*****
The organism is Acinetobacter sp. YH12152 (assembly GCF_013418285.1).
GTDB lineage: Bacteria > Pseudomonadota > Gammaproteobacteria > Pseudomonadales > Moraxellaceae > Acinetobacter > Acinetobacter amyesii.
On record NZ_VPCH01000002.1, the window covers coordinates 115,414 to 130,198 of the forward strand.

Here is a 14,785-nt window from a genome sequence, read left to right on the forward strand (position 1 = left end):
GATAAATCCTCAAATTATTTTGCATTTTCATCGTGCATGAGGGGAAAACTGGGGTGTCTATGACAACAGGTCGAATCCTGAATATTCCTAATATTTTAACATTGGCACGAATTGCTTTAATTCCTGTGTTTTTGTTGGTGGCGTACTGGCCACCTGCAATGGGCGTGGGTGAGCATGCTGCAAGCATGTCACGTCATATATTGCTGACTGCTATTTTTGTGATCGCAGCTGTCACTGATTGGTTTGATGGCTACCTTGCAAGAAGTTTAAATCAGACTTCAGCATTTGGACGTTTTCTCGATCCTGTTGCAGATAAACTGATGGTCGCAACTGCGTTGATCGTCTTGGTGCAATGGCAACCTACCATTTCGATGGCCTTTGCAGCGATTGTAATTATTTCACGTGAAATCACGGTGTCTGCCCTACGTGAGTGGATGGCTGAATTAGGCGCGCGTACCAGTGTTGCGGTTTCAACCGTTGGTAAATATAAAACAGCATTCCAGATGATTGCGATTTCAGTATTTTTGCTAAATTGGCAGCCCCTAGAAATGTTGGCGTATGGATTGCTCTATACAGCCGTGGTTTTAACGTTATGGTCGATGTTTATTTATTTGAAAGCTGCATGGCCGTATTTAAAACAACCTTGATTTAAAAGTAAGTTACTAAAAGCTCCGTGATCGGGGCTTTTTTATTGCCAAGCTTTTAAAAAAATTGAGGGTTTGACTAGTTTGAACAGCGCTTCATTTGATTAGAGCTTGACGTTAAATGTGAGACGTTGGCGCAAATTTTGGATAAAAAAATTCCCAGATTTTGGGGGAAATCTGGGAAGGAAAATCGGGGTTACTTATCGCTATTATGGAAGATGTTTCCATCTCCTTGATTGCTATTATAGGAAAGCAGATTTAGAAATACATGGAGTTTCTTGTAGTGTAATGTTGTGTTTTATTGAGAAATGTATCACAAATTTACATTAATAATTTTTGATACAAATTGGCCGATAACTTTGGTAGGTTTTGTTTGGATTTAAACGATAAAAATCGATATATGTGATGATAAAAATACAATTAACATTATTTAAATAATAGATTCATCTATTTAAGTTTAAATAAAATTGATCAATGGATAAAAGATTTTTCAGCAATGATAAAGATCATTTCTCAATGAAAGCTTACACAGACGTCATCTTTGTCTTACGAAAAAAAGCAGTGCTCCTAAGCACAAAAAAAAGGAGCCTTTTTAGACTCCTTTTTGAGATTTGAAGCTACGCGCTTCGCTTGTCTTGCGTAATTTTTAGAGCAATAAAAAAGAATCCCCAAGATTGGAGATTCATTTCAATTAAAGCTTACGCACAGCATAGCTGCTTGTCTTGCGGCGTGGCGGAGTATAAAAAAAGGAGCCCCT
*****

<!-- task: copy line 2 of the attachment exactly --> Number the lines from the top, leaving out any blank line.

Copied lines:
GTDB lineage: Bacteria > Pseudomonadota > Gammaproteobacteria > Pseudomonadales > Moraxellaceae > Acinetobacter > Acinetobacter amyesii.